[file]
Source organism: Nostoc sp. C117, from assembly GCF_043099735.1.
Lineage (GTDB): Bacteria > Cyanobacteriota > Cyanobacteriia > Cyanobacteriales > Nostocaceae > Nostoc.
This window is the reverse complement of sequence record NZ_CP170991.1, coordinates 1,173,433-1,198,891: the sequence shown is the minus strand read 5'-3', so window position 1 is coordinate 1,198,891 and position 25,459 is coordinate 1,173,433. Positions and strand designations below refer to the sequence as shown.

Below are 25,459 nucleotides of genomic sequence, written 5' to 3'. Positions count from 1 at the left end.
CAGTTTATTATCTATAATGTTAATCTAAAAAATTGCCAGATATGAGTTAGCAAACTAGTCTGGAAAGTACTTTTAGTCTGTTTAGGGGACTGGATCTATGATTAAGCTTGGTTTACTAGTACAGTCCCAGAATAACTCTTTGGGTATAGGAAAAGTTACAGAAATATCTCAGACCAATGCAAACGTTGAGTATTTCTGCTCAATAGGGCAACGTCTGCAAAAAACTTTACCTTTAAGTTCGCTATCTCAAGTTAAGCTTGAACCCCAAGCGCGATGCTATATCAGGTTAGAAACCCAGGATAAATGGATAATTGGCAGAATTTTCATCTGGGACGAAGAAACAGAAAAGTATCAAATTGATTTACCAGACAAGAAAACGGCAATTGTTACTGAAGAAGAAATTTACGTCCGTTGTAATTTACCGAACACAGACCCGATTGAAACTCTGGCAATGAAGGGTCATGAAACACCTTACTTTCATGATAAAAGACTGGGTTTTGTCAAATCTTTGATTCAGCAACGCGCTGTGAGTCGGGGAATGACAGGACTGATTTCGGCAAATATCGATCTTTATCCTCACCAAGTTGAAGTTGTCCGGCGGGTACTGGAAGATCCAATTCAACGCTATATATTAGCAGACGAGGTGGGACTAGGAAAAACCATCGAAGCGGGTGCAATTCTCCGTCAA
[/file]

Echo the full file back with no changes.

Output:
Source organism: Nostoc sp. C117, from assembly GCF_043099735.1.
Lineage (GTDB): Bacteria > Cyanobacteriota > Cyanobacteriia > Cyanobacteriales > Nostocaceae > Nostoc.
This window is the reverse complement of sequence record NZ_CP170991.1, coordinates 1,173,433-1,198,891: the sequence shown is the minus strand read 5'-3', so window position 1 is coordinate 1,198,891 and position 25,459 is coordinate 1,173,433. Positions and strand designations below refer to the sequence as shown.

Below are 25,459 nucleotides of genomic sequence, written 5' to 3'. Positions count from 1 at the left end.
CAGTTTATTATCTATAATGTTAATCTAAAAAATTGCCAGATATGAGTTAGCAAACTAGTCTGGAAAGTACTTTTAGTCTGTTTAGGGGACTGGATCTATGATTAAGCTTGGTTTACTAGTACAGTCCCAGAATAACTCTTTGGGTATAGGAAAAGTTACAGAAATATCTCAGACCAATGCAAACGTTGAGTATTTCTGCTCAATAGGGCAACGTCTGCAAAAAACTTTACCTTTAAGTTCGCTATCTCAAGTTAAGCTTGAACCCCAAGCGCGATGCTATATCAGGTTAGAAACCCAGGATAAATGGATAATTGGCAGAATTTTCATCTGGGACGAAGAAACAGAAAAGTATCAAATTGATTTACCAGACAAGAAAACGGCAATTGTTACTGAAGAAGAAATTTACGTCCGTTGTAATTTACCGAACACAGACCCGATTGAAACTCTGGCAATGAAGGGTCATGAAACACCTTACTTTCATGATAAAAGACTGGGTTTTGTCAAATCTTTGATTCAGCAACGCGCTGTGAGTCGGGGAATGACAGGACTGATTTCGGCAAATATCGATCTTTATCCTCACCAAGTTGAAGTTGTCCGGCGGGTACTGGAAGATCCAATTCAACGCTATATATTAGCAGACGAGGTGGGACTAGGAAAAACCATCGAAGCGGGTGCAATTCTCCGTCAA